Monday, October 10, 2016


People have asked me: How was it? My recent bicycle tour, JOGLE, John o’Groats to Land’s End, top of the UK to the bottom, 1,100 miles over 19 days. Stiff, upper-lip Brits were high-fiving me at the airport, the check-in lady shook my hand, the guy at TSA was impressed—how was it?—he asked. I realized I sounded sort of pissy when saying, HARD. It wasn’t one thing, it was a hundred. Mostly it changed me.

Comfort zone. Just by leaving home we are challenged, exchanging certainty, security, the known for round-abouts, metric, showers with extra knobs, electrical outlets with unwieldy prongs, brown sauce (?). Immediately I am thrown off-balance. And this was in England, where people speak English.

Yet stopping to ask for directions I am aware that I am only able to take in half of what they are saying—hoping the second half will kick in when I need it, when I get to that part. Suddenly, the most common place experience sets my stomach into panic. ATM (cash machine), ordering a tea at a café, paying (when I remembered to do that) with coins that all look the same (except for the pound, I could easily recognize that one, the rest made absolutely no sense, I’d hold out a handful of change and ask them, just take what you need). This teetering feeling of—Where am I?

Some of this was legit. I was lost a lot.

Which all contributed to self-doubt, a continual self-evaluation, Can I make it? What have I gotten myself into? There is a huge difference between the Jane sitting in front of her computer and planning an itinerary, a route to the disheveled woman straddling a bike by the side of a busy A road checking her phone, looking at the round-about options and feeling like a foreigner.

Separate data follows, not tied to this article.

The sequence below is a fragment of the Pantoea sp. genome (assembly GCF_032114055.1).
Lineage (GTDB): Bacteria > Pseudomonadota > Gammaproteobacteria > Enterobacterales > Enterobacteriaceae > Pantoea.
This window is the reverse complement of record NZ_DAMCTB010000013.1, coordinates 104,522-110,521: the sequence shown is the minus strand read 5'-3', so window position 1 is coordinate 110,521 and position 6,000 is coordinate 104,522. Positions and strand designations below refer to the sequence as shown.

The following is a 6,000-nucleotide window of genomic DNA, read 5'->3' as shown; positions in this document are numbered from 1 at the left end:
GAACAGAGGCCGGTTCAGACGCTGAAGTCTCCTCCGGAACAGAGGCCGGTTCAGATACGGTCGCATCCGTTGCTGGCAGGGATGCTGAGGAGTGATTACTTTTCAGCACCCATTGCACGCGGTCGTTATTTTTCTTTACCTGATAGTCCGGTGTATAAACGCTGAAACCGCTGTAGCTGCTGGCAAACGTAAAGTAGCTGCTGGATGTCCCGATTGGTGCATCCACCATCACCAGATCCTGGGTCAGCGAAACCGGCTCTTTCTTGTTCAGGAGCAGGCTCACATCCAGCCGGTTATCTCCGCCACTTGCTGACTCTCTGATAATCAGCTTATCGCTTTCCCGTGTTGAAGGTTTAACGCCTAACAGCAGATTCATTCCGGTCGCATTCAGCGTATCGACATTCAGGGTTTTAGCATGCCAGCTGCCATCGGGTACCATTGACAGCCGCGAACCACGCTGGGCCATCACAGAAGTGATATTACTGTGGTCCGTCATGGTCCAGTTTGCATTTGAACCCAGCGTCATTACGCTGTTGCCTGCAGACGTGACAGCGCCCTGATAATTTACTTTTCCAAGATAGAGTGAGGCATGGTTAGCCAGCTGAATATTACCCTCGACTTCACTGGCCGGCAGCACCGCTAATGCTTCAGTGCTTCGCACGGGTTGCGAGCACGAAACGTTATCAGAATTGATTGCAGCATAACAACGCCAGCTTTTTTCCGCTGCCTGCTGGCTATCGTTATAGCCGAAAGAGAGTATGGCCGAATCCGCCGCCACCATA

I also heard a lot, You’re brave. And, I wanted to say, There is a thin line between being brave and being stupid. Ignorance causes us to step out. If we actually knew the odds, the analytical risk, we might revise our next move. At the same time there is little distinction between folly and discovery. Things happened, outside of my control (like most stuff, if I can be honest), and suddenly I was faced with beauty, revelation, a climb, a descent, a winding forest road, a wind-swept grassland sloping down to the sea, a castle.

I biked everyday in my Team CCO T-shirt in support of a homeless shelter in Chicago. I, in fact, felt homeless, definitely like an outsider. Sweeping into a café with wet clothes and hair sticking to my head, shoes squish-squish on the floor. Absolutely shattered from exhaustion, sitting on someone’s wall by my bike, taking a rest. I am starkly aware that I am a nomad, no one knows me here.

I am vulnerable, stripped of all the parts I used to know in Chicago. I am reduced, unrecognizable. So much smaller than I thought. Scared.

This is what travel does. We have to check ourselves at the airplane door, throw away expectations, assumptions. Tread lightly. Yet, we return, hopefully, a different person. One who knows what she is capable of, one who knows she can book a hostel on her phone, even buy a SIM card, one who can navigate a round-about with 4 feeder lanes. Now I just have to figure out what brown sauce is. 

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